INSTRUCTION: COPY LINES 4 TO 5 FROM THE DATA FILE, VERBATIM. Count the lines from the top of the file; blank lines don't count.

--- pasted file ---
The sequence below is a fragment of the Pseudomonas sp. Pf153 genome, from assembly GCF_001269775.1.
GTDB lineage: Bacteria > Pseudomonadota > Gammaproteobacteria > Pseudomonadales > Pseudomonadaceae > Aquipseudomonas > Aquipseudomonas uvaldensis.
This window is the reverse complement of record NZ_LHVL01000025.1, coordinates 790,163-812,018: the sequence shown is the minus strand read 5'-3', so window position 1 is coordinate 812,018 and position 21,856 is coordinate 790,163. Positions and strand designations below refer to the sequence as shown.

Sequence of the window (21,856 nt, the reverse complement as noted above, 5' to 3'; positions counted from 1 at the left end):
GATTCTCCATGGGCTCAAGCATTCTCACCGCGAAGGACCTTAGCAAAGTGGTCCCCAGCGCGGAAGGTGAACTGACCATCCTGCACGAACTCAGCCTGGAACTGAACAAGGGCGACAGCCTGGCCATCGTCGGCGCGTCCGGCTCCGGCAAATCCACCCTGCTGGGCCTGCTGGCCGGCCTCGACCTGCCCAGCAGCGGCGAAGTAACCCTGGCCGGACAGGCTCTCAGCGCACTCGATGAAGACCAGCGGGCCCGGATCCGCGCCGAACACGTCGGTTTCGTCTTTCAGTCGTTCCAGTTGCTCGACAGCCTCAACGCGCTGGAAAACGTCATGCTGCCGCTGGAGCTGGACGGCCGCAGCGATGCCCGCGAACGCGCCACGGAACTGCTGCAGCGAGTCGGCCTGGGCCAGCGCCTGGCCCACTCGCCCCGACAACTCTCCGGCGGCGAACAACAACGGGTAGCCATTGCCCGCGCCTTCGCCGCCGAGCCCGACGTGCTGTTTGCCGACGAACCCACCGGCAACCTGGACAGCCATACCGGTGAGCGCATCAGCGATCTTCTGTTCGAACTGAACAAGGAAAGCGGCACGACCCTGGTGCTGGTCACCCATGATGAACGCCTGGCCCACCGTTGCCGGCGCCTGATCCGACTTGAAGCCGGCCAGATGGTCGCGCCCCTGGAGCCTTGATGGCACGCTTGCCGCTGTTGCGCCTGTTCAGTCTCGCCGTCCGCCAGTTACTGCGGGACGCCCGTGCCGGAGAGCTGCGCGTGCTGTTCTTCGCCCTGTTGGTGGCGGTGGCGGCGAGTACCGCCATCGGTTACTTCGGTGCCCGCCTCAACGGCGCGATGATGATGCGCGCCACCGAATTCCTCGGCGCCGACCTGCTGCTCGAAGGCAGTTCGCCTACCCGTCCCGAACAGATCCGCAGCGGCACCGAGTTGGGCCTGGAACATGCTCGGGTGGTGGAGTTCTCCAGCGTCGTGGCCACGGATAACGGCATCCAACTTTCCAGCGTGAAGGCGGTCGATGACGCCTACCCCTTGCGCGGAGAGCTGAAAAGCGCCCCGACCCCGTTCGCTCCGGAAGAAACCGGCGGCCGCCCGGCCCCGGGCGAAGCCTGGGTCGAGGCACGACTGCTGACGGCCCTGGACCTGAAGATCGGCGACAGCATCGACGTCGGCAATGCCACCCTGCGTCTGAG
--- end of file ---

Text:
Sequence of the window (21,856 nt, the reverse complement as noted above, 5' to 3'; positions counted from 1 at the left end):
GATTCTCCATGGGCTCAAGCATTCTCACCGCGAAGGACCTTAGCAAAGTGGTCCCCAGCGCGGAAGGTGAACTGACCATCCTGCACGAACTCAGCCTGGAACTGAACAAGGGCGACAGCCTGGCCATCGTCGGCGCGTCCGGCTCCGGCAAATCCACCCTGCTGGGCCTGCTGGCCGGCCTCGACCTGCCCAGCAGCGGCGAAGTAACCCTGGCCGGACAGGCTCTCAGCGCACTCGATGAAGACCAGCGGGCCCGGATCCGCGCCGAACACGTCGGTTTCGTCTTTCAGTCGTTCCAGTTGCTCGACAGCCTCAACGCGCTGGAAAACGTCATGCTGCCGCTGGAGCTGGACGGCCGCAGCGATGCCCGCGAACGCGCCACGGAACTGCTGCAGCGAGTCGGCCTGGGCCAGCGCCTGGCCCACTCGCCCCGACAACTCTCCGGCGGCGAACAACAACGGGTAGCCATTGCCCGCGCCTTCGCCGCCGAGCCCGACGTGCTGTTTGCCGACGAACCCACCGGCAACCTGGACAGCCATACCGGTGAGCGCATCAGCGATCTTCTGTTCGAACTGAACAAGGAAAGCGGCACGACCCTGGTGCTGGTCACCCATGATGAACGCCTGGCCCACCGTTGCCGGCGCCTGATCCGACTTGAAGCCGGCCAGATGGTCGCGCCCCTGGAGCCTTGATGGCACGCTTGCCGCTGTTGCGCCTGTTCAGTCTCGCCGTCCGCCAGTTACTGCGGGACGCCCGTGCCGGAGAGCTGCGCGTGCTGTTCTTCGCCCTGTTGGTGGCGGTGGCGGCGAGTACCGCCATCGGTTACTTCGGTGCCCGCCTCAACGGCGCGATGATGATGCGCGCCACCGAATTCCTCGGCGCCGACCTGCTGCTCGAAGGCAGTTCGCCTACCCGTCCCGAACAGATCCGCAGCGGCACCGAGTTGGGCCTGGAACATGCTCGGGTGGTGGAGTTCTCCAGCGTCGTGGCCACGGATAACGGCATCCAACTTTCCAGCGTGAAGGCGGTCGATGACGCCTACCCCTTGCGCGGAGAGCTGAAAAGCGCCCCGACCCCGTTCGCTCCGGAAGAAACCGGCGGCCGCCCGGCCCCGGGCGAAGCCTGGGTCGAGGCACGACTGCTGACGGCCCTGGACCTGAAGATCGGCGACAGCATCGACGTCGGCAATGCCACCCTGCGTCTGAG